Saturday, 25 June 2011

Just Desserts

The closest my mother would get to science fiction was Star Trek. Most science fiction, in her opinion, was nihilistic and depressing. I tried to persuade her otherwise - with no success. There were no guarantees that she wouldn’t find the book too scary. Yet she surrounded herself with murder, mayhem and deceit - in a word, mysteries.

I grew up surrounded by my mother’s collection of mystery books. Some of the books by Dorothy Sayers, Agatha Christie, and Ngaio Marsh had come with her from England before I was born. Other authors, like Ruth Rendell and Rex Stout she discovered since emigrating. I fed her addiction by introducing her to Sue Grafton and Charlotte Macleod, but I never really understood it until I had a few more years of life experience under my belt.

Unlike science fiction, you know a solution will be found in a mystery. No other genre of fiction guarantees that. Life sure as hell doesn’t!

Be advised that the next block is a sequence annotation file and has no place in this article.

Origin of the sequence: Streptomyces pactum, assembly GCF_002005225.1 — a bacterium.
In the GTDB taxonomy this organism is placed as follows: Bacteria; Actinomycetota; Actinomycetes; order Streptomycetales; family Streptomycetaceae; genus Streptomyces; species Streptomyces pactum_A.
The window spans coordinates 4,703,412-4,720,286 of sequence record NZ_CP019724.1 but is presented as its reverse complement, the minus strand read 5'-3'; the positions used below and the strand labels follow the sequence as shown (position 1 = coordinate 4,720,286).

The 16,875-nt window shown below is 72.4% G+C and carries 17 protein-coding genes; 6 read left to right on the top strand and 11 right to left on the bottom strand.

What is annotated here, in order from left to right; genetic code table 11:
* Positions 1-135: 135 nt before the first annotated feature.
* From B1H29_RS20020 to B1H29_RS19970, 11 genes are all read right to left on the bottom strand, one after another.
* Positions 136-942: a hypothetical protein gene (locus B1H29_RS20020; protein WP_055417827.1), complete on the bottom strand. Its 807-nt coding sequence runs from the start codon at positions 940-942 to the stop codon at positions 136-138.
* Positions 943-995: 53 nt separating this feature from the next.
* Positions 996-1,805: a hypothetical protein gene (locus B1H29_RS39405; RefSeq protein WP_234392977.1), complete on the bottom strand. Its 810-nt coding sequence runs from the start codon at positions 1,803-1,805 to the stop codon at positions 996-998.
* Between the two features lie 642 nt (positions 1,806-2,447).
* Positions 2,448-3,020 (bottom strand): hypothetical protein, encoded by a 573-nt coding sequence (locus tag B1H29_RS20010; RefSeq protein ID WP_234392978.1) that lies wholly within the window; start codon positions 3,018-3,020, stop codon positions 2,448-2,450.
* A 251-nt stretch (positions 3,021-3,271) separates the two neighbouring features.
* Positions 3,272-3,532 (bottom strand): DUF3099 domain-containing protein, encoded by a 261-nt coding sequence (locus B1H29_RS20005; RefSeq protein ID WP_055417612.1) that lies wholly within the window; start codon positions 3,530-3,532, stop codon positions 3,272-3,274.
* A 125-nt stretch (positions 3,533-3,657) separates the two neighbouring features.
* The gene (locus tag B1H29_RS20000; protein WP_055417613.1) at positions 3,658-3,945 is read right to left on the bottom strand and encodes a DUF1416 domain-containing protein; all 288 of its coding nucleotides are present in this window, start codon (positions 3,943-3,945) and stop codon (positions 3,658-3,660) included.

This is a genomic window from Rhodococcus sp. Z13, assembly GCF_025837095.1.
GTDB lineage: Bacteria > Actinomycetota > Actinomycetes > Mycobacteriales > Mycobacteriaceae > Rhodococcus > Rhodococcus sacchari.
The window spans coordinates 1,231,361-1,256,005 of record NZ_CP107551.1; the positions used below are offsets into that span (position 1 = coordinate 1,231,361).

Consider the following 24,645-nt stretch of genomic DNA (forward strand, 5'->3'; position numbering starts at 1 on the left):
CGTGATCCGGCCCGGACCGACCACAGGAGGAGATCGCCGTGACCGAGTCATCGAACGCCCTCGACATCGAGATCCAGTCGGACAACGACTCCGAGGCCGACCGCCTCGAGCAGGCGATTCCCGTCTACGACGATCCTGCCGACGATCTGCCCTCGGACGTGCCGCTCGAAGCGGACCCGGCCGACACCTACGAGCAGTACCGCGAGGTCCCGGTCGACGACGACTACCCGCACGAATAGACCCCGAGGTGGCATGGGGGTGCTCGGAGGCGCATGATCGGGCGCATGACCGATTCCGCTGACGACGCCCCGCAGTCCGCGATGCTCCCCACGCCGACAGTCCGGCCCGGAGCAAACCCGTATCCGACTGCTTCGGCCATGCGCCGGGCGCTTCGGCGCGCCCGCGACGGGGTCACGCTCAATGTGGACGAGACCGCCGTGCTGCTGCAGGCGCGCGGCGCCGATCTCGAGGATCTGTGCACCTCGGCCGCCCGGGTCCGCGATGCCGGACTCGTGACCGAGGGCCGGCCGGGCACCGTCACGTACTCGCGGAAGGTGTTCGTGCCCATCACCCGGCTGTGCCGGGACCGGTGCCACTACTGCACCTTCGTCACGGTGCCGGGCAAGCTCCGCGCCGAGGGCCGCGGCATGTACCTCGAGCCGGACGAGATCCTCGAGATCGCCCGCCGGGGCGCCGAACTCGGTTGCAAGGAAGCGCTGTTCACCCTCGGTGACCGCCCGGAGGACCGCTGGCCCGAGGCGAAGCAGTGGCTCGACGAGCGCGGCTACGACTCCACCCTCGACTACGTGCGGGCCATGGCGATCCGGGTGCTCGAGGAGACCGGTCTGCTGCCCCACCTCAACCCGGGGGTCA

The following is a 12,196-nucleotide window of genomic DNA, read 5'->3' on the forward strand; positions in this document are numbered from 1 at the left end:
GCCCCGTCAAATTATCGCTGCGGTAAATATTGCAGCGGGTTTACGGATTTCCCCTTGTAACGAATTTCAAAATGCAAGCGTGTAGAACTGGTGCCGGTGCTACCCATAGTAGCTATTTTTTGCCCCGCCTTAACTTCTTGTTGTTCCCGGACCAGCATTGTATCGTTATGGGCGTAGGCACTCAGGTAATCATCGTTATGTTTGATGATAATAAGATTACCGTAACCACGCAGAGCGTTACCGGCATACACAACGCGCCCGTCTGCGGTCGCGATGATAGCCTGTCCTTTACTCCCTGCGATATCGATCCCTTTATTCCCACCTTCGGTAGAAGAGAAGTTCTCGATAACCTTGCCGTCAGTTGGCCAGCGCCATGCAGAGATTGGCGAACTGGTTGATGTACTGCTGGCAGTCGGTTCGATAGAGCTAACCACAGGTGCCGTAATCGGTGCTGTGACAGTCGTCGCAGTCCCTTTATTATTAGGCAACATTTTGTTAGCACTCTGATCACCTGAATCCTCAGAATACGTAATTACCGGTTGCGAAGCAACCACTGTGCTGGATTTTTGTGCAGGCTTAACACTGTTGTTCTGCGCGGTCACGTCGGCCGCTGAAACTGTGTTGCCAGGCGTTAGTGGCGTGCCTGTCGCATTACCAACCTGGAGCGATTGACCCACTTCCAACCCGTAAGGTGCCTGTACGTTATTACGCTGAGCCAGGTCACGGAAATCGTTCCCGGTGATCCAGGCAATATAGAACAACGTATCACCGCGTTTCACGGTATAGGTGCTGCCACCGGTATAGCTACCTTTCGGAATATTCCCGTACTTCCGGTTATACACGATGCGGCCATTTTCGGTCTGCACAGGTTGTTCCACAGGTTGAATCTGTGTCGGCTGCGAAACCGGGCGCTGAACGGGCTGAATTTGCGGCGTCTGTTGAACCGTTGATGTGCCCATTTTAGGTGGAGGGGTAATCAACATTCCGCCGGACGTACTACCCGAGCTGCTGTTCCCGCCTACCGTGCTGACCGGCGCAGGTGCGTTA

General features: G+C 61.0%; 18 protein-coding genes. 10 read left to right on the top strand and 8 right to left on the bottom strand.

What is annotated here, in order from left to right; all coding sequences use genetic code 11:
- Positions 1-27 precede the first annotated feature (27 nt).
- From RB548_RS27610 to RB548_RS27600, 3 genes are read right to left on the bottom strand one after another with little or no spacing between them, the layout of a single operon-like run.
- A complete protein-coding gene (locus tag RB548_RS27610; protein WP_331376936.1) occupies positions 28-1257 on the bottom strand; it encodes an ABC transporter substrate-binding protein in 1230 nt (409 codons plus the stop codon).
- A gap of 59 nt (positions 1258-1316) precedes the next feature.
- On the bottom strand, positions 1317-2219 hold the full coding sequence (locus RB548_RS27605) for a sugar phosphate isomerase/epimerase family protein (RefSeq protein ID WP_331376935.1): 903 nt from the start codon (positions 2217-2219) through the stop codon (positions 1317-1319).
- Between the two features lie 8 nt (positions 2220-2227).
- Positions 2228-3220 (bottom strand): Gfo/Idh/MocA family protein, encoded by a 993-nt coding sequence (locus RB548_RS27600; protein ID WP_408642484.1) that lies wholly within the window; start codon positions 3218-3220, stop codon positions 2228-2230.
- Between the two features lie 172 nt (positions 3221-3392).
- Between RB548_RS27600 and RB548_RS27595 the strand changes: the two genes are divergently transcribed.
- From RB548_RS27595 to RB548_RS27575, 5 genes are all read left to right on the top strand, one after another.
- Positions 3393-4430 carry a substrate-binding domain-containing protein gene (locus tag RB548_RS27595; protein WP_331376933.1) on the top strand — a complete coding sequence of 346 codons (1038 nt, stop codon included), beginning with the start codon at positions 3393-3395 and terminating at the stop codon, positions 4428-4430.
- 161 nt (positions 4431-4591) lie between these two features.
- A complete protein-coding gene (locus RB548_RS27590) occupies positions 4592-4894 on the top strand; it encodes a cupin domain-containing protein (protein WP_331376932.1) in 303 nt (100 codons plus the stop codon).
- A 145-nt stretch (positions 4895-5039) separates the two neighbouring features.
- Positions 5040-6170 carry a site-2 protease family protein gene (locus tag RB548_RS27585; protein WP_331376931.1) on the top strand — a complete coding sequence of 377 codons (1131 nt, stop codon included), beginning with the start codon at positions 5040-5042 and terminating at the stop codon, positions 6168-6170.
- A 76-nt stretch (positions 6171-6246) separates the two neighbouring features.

Perhaps that is why, as much as I enjoyed reading them, I didn’t have the urge to write mysteries until after my mother died and I was dealing with the slow demise of my sister and poor health of my father.

There had always been an element of mystery in Under A Texas Star, but with my new-found enthusiasm for mystery-writing, I went over the manuscript making sure that it fulfilled the needs of a mystery. Were there enough clues? Enough red herrings? Was the investigation plausible? When the villains got their just desserts, was it satisfying?

That’s the true delight in a mystery - seeing the justice served in what often seems like an unjust world. And who doesn’t enjoy dessert?

Alison Bruce

What is your favourite example of "just desserts"?